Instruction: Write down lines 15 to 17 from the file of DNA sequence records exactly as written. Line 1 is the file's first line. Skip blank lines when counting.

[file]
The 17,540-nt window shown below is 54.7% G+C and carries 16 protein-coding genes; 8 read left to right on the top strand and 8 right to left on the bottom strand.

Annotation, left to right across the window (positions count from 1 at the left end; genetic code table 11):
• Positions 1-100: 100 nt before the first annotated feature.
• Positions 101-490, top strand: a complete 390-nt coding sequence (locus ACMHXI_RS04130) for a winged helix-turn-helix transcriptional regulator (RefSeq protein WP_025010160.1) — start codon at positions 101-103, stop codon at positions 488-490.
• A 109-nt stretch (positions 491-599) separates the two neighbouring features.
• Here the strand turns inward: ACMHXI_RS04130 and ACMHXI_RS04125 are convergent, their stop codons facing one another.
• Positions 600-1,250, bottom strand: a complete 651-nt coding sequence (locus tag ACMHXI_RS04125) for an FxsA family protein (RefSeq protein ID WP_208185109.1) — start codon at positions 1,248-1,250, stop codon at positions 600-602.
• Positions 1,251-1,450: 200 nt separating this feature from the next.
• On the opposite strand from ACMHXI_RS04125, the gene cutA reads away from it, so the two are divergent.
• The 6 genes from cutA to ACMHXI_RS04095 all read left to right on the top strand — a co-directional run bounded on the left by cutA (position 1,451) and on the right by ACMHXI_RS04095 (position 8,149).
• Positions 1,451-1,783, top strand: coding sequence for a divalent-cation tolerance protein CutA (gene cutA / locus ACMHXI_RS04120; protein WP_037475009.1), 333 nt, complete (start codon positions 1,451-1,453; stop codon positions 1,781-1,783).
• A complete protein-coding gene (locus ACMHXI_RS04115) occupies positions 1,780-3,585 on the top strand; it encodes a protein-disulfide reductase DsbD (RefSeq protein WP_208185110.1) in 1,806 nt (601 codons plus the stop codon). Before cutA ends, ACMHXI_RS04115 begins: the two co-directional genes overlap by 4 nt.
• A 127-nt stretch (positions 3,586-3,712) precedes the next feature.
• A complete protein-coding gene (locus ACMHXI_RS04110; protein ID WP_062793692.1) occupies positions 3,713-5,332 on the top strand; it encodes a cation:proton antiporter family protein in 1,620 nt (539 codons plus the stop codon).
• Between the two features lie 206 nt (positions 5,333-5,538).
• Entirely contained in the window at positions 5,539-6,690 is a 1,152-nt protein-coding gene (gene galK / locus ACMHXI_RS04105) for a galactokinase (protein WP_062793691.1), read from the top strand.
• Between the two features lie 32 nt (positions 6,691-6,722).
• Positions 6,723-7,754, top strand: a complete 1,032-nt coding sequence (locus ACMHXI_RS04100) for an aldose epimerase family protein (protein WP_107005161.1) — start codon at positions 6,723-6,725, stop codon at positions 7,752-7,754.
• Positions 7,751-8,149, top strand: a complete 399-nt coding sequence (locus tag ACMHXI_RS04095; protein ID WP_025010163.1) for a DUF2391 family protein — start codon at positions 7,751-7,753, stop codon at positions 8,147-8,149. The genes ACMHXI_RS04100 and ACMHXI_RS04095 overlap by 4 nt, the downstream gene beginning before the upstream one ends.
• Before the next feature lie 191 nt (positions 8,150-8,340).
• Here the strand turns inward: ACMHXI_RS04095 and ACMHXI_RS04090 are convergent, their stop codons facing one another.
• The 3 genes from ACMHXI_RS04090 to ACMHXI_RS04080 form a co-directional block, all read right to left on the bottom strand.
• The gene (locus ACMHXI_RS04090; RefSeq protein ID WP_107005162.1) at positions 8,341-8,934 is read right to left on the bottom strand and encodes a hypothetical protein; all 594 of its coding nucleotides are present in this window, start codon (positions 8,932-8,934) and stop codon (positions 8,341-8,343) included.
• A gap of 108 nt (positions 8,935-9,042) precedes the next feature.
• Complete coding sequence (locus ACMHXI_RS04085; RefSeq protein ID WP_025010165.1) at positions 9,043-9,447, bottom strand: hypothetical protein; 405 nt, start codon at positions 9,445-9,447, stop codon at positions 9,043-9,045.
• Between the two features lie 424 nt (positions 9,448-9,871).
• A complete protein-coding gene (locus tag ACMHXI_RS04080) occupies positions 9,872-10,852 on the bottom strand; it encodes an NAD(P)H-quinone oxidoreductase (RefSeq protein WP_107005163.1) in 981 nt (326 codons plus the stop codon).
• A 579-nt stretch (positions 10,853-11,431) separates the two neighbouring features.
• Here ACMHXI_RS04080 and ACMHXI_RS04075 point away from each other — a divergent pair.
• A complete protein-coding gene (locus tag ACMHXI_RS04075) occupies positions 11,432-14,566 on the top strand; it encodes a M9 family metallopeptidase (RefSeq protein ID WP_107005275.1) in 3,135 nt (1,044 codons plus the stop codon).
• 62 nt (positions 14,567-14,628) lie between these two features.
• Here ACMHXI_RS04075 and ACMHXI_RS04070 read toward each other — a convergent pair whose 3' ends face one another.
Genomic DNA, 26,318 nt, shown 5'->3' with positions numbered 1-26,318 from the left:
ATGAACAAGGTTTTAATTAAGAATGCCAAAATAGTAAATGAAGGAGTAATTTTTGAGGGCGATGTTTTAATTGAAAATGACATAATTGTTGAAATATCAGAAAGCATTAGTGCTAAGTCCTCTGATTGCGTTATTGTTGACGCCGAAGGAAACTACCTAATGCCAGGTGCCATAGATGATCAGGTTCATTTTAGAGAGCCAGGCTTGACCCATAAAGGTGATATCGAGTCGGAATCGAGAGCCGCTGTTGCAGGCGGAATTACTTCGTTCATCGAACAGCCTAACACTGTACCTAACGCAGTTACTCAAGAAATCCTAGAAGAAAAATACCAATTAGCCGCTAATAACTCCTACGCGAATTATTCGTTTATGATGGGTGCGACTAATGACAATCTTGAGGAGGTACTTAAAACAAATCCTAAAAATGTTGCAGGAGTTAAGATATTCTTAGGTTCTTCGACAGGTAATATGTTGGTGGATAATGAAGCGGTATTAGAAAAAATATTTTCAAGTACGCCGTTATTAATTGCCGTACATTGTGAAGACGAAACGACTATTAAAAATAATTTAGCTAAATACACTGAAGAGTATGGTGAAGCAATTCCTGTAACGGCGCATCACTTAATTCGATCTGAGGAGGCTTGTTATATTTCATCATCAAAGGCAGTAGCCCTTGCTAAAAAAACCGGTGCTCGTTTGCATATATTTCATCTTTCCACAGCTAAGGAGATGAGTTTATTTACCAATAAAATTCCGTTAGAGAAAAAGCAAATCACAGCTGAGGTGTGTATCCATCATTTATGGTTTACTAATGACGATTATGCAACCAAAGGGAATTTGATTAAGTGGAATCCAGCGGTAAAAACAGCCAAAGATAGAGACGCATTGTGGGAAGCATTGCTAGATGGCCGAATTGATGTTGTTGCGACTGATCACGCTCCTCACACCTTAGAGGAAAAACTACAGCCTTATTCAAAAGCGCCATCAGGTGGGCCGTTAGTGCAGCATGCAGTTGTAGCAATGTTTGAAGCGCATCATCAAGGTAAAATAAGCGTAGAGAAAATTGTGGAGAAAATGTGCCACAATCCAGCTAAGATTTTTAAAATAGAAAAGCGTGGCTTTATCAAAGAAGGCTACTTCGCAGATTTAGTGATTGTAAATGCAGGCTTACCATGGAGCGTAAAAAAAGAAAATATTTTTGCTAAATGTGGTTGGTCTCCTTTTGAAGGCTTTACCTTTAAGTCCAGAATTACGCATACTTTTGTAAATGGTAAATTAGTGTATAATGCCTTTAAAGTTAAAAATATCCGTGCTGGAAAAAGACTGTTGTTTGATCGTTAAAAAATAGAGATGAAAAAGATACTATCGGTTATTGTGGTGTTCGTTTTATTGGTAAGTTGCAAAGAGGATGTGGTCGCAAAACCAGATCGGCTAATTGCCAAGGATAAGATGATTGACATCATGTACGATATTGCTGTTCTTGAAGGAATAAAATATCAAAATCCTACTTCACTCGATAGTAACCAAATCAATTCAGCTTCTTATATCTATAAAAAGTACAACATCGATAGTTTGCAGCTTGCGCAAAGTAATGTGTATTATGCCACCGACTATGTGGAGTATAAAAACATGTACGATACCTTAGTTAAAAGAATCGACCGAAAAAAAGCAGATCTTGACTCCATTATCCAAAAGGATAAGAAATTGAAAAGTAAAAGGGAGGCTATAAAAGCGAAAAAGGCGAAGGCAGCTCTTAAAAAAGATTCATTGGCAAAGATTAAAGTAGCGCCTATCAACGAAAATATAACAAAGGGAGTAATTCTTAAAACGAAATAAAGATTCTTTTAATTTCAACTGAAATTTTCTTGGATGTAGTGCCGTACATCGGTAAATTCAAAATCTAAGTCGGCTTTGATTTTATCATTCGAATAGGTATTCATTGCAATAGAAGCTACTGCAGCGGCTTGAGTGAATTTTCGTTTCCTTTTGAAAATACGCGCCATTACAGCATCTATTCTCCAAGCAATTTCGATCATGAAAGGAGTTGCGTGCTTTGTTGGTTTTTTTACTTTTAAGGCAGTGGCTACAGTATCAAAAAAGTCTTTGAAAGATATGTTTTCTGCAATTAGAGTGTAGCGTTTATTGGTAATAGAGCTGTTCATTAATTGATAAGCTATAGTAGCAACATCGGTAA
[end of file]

• Between the two features lie 206 nt (positions 5,333-5,538).
• Entirely contained in the window at positions 5,539-6,690 is a 1,152-nt protein-coding gene (gene galK / locus ACMHXI_RS04105) for a galactokinase (protein WP_062793691.1), read from the top strand.
• Between the two features lie 32 nt (positions 6,691-6,722).